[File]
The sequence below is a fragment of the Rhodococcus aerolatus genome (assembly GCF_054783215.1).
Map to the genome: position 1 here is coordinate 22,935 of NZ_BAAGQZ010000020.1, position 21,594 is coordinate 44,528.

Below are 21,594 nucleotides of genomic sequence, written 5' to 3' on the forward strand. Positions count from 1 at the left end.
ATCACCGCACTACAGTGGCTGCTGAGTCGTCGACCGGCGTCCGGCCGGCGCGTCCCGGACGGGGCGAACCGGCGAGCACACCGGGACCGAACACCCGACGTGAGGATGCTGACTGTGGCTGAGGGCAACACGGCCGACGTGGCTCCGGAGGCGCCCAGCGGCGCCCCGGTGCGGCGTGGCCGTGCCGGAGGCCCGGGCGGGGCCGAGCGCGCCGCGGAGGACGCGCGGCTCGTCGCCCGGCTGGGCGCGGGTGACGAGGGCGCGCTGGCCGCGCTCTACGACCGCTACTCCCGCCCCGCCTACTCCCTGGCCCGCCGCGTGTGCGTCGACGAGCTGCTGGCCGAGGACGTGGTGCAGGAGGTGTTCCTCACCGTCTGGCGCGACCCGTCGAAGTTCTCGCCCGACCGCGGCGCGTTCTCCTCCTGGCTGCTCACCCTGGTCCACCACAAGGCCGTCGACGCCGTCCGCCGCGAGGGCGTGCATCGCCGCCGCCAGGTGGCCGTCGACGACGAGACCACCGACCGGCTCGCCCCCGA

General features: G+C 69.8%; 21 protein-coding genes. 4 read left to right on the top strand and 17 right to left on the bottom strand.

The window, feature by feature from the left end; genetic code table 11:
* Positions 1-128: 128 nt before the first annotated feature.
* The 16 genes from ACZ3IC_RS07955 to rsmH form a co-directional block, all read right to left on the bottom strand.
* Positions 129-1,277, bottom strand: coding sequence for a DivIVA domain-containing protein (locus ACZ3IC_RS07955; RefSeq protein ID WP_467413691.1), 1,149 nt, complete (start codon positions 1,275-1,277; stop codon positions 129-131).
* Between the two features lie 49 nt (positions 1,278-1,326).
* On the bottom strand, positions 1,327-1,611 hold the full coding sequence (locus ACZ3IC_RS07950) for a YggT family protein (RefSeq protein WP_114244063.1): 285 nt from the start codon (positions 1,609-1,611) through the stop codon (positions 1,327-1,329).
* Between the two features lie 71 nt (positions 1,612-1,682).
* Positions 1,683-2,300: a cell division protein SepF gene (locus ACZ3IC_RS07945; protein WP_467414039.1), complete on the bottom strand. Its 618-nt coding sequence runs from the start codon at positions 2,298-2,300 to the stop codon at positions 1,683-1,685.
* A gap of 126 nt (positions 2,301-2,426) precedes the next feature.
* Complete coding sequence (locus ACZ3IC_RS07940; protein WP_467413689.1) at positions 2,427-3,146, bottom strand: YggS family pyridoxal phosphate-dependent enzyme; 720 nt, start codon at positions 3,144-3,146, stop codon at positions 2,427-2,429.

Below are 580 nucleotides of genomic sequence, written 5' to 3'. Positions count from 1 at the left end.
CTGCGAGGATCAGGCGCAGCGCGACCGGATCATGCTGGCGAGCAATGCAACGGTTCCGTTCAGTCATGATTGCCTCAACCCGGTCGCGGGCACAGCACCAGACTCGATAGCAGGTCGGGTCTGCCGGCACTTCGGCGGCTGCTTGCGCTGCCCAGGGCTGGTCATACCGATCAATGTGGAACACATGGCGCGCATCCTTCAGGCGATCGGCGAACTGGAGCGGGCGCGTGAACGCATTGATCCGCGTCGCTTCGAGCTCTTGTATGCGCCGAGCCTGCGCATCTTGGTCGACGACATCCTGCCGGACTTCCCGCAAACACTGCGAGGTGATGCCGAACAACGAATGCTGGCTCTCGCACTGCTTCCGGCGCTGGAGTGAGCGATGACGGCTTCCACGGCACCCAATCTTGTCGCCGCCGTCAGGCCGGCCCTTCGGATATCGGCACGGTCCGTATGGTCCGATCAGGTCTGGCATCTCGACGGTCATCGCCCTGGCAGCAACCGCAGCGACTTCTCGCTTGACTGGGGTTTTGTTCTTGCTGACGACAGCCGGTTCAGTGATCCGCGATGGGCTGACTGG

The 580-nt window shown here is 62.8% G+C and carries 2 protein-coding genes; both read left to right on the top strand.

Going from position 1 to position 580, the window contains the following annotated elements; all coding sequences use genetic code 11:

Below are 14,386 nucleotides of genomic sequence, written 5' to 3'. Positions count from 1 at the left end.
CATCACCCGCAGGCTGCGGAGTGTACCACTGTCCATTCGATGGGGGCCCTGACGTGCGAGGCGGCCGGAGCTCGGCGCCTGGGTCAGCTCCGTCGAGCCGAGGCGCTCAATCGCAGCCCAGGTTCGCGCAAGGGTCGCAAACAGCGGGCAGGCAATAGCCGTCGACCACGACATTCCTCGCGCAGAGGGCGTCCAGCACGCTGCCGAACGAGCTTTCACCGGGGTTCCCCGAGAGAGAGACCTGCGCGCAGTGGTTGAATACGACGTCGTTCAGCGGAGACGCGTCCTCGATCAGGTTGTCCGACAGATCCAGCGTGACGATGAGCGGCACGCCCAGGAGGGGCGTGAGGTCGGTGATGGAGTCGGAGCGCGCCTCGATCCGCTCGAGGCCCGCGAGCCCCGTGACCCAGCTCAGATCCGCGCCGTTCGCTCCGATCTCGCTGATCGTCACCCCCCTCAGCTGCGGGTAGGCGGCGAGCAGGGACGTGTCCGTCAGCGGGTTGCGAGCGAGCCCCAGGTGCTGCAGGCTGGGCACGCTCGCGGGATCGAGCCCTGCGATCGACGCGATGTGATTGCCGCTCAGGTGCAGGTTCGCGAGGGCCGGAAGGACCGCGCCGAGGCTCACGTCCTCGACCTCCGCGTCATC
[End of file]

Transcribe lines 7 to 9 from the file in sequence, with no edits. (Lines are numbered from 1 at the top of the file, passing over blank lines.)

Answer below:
* Positions 1-128: 128 nt before the first annotated feature.
* The 16 genes from ACZ3IC_RS07955 to rsmH form a co-directional block, all read right to left on the bottom strand.
* Positions 129-1,277, bottom strand: coding sequence for a DivIVA domain-containing protein (locus ACZ3IC_RS07955; RefSeq protein ID WP_467413691.1), 1,149 nt, complete (start codon positions 1,275-1,277; stop codon positions 129-131).